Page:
American Legion posts throughout the nation are reaching out to isolated veterans and their families through a Buddy Check program initiated in early 2019 that has helped thousands get through the current and ongoing coronavirus-COVID19 pandemic.
“If ever a veterans-service program was built for pandemic relief, it’s the Buddy Check,” American Legion National Commander James W. “Bill” Oxford said. “In communities large and small everywhere on the map, Buddy Checks are making big differences for veterans, their spouses and families. Hundreds of posts are reaching out in their local communities, especially to veterans whose age puts them at risk for infection. Legionnaires are using the phone, email and social media to safely find out how these veterans are doing and what we can do to help them. They might need something from the store or pharmacy. Sometimes, for a veteran who is alone and on orders to stay home, the most important thing is a phone call.”
American Legion Post 272 member Leroy Lippi Jr. has completed no less than 438 Buddy Check calls around his community of Linglestown, Pa., since the pandemic began. Rod O’Connor, commander of his post, has made another 162 calls. “My main goal in all of my calls is to ensure them that if they need assistance in any way … that we are out there for them and for their needs,” Lippi says. “If we can provide the service, I’m going to do that.”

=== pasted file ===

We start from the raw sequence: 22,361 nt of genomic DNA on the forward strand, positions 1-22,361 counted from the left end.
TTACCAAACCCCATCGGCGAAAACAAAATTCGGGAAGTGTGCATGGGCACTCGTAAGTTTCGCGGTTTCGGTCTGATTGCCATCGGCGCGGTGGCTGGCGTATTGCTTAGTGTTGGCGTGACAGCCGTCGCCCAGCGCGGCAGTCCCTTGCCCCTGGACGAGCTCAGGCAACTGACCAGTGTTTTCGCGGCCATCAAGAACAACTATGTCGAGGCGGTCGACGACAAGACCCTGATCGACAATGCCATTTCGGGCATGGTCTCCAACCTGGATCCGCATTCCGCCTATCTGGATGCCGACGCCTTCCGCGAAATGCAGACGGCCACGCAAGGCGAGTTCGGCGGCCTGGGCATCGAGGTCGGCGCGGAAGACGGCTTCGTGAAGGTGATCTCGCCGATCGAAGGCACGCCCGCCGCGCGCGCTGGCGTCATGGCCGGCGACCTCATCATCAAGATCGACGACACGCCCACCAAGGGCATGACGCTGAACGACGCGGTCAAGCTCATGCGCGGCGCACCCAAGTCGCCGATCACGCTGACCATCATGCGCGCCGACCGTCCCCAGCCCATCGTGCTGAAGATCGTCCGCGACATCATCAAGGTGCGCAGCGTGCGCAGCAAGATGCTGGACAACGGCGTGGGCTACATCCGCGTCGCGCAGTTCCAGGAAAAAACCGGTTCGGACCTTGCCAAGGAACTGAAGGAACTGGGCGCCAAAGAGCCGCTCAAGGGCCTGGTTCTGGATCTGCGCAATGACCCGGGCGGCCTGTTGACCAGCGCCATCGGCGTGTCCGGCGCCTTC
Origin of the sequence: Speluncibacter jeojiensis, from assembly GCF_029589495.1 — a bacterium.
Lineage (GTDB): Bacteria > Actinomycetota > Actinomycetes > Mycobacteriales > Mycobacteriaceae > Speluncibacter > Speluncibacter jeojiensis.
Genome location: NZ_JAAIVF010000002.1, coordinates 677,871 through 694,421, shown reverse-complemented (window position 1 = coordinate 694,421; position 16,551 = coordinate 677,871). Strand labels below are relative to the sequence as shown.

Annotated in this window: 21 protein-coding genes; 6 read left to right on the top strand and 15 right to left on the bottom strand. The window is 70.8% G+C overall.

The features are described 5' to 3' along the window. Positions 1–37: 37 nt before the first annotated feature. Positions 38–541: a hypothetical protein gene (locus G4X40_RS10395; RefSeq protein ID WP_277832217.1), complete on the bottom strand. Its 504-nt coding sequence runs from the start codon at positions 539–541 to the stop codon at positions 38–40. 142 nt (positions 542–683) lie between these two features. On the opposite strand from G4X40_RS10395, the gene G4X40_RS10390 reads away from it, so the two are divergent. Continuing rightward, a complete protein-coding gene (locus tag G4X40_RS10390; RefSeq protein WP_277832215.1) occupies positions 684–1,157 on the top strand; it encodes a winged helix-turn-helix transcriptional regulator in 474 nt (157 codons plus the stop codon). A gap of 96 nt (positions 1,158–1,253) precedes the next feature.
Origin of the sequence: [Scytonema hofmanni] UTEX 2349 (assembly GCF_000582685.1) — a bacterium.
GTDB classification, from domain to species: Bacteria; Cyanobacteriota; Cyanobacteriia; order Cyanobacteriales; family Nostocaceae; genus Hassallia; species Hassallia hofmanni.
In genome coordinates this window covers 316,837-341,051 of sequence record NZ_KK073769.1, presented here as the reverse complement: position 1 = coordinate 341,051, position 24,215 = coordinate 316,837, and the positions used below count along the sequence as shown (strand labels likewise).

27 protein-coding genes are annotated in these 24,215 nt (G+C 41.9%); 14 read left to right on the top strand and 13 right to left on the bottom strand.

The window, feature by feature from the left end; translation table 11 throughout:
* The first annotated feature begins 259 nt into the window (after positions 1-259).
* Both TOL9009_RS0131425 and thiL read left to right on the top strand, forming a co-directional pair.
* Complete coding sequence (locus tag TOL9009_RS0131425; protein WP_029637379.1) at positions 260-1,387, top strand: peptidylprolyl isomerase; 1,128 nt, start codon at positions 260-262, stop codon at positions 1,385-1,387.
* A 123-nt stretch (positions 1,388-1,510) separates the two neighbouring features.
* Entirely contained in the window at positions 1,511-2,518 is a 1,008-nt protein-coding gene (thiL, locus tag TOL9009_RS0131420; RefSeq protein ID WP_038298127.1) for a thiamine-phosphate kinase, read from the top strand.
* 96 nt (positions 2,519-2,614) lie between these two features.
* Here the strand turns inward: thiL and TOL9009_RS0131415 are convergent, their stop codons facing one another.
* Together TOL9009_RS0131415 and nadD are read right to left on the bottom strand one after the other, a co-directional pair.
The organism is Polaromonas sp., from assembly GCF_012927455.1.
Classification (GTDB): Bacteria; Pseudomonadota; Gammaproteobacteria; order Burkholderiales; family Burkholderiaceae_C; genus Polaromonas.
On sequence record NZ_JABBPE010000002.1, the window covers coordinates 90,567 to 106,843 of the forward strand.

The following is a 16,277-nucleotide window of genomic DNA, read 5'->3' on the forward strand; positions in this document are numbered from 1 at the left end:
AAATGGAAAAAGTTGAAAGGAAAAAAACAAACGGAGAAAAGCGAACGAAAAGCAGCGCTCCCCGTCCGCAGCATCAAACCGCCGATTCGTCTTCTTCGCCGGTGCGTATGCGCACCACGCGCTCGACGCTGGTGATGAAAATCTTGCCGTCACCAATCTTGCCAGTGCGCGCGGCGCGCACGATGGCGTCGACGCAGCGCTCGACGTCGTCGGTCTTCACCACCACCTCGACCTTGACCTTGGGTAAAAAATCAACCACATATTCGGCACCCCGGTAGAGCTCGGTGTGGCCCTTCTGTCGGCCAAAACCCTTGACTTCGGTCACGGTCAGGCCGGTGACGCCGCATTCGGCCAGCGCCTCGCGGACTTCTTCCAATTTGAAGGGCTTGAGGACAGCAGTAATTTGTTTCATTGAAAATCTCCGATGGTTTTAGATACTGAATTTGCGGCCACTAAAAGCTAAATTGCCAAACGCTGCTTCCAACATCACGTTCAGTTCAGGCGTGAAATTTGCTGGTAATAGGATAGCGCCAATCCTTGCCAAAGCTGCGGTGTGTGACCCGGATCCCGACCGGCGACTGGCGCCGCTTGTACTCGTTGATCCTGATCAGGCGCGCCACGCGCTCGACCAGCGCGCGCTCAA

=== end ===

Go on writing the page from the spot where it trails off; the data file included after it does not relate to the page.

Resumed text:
Woodland Hills, Calif., Legionnaires have delivered groceries and over-the-counter medicine to socially distancing veterans found through Buddy Checks. Post 43 in Tullahoma, Tenn., has worked with the Boy Scouts and Junior ROTC members to deliver food and supplies to veterans contacted through Buddy Checks there. “Our veterans and their spouses are very appreciative knowing that someone cares about their well-being and needs,” Post 43 Commander Alan Harris said. “It is, after all, why we as an organization exist.”
Country music singer Gary LeVox of chart-topping Rascal Flatts delivered an April 7 social media video to advance awareness of The American Legion’s Buddy Checks and to urge continued outreach and participation. “Veterans need to know that we are thinking of them, that we care … just to brighten up their day,” he says in the video, asking his followers to visit www.legion.org to learn more about Buddy Checks.
“Be a buddy to a veteran,” he says. “We’re all in this together.”
The American Legion keeps its membership of almost 2 million wartime veterans up to date on the coronavirus pandemic, including news of Buddy Checks, blood drives, meal services and more at www.legion.org/coronavirus. Included on the site is an online publication to guide posts about how to conduct Buddy Checks in their local communities.